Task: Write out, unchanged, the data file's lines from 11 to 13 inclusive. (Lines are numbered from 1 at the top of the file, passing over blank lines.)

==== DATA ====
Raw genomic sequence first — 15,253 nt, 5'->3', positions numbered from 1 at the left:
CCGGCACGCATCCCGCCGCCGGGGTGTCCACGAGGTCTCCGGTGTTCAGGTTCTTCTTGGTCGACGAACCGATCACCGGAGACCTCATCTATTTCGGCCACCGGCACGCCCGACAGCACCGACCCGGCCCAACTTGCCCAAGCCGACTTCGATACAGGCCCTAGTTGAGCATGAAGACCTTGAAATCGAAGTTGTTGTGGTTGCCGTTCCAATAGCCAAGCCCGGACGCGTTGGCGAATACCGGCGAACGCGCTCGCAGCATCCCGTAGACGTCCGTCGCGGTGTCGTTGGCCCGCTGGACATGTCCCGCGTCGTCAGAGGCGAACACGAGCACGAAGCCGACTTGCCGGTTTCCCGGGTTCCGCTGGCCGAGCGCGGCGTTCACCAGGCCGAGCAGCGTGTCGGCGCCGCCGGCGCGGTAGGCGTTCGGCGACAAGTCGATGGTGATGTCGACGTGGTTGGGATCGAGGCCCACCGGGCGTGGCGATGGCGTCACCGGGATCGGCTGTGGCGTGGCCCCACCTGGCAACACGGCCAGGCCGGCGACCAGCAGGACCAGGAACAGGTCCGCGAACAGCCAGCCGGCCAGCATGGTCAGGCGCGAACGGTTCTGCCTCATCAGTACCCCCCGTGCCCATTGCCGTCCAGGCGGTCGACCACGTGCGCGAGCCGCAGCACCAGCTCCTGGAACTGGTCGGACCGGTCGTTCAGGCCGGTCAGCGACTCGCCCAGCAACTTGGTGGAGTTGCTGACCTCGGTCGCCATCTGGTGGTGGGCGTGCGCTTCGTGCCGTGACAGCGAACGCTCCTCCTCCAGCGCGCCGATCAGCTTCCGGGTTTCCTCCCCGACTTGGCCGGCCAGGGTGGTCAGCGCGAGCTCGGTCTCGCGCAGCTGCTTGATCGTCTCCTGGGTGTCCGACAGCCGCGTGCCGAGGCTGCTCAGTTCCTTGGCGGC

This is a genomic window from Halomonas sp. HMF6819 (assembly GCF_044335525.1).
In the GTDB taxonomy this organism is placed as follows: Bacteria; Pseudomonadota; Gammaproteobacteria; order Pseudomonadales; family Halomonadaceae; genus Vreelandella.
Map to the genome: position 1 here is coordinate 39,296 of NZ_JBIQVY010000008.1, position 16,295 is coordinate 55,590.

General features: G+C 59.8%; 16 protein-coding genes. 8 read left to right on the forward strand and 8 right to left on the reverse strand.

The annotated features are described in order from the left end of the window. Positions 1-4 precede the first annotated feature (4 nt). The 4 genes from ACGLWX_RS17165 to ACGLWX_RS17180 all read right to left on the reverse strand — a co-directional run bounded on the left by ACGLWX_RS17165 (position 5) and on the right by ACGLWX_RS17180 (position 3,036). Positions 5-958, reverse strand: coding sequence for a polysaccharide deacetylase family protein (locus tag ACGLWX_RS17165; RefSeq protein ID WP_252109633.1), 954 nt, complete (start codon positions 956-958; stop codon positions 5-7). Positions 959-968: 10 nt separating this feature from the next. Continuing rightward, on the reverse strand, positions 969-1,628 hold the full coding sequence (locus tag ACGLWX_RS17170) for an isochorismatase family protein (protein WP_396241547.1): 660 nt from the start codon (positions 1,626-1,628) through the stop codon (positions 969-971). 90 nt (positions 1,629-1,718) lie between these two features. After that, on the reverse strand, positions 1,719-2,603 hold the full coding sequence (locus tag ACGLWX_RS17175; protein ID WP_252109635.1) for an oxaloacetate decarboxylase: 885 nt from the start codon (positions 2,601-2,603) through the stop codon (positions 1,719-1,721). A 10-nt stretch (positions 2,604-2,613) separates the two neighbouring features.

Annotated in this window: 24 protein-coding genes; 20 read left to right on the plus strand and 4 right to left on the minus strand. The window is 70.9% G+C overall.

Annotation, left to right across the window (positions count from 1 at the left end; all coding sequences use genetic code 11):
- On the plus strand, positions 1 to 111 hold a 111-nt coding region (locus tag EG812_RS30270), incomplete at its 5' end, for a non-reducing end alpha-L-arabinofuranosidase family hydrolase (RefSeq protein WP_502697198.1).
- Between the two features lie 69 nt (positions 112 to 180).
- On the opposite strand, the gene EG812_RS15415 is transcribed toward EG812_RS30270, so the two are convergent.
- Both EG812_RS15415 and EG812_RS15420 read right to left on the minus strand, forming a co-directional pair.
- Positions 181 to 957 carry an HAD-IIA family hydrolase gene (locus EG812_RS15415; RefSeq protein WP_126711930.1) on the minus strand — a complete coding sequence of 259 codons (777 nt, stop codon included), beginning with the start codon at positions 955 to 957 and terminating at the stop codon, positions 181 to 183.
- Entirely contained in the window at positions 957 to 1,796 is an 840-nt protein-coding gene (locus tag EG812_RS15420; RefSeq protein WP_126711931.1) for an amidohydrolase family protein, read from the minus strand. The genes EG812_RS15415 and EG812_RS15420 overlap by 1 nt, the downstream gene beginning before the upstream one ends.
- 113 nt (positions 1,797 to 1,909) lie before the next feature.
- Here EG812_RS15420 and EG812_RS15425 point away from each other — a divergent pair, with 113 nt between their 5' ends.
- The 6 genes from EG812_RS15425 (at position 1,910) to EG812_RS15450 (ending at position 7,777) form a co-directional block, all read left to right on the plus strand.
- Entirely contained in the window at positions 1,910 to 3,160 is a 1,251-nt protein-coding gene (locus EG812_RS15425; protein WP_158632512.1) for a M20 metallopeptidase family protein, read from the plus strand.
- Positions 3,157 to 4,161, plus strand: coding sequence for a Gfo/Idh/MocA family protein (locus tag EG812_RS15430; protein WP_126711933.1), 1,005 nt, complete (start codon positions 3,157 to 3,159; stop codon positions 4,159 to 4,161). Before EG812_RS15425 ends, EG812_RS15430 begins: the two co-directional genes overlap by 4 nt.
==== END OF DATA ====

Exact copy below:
- Between the two features lie 69 nt (positions 112 to 180).
- On the opposite strand, the gene EG812_RS15415 is transcribed toward EG812_RS30270, so the two are convergent.
- Both EG812_RS15415 and EG812_RS15420 read right to left on the minus strand, forming a co-directional pair.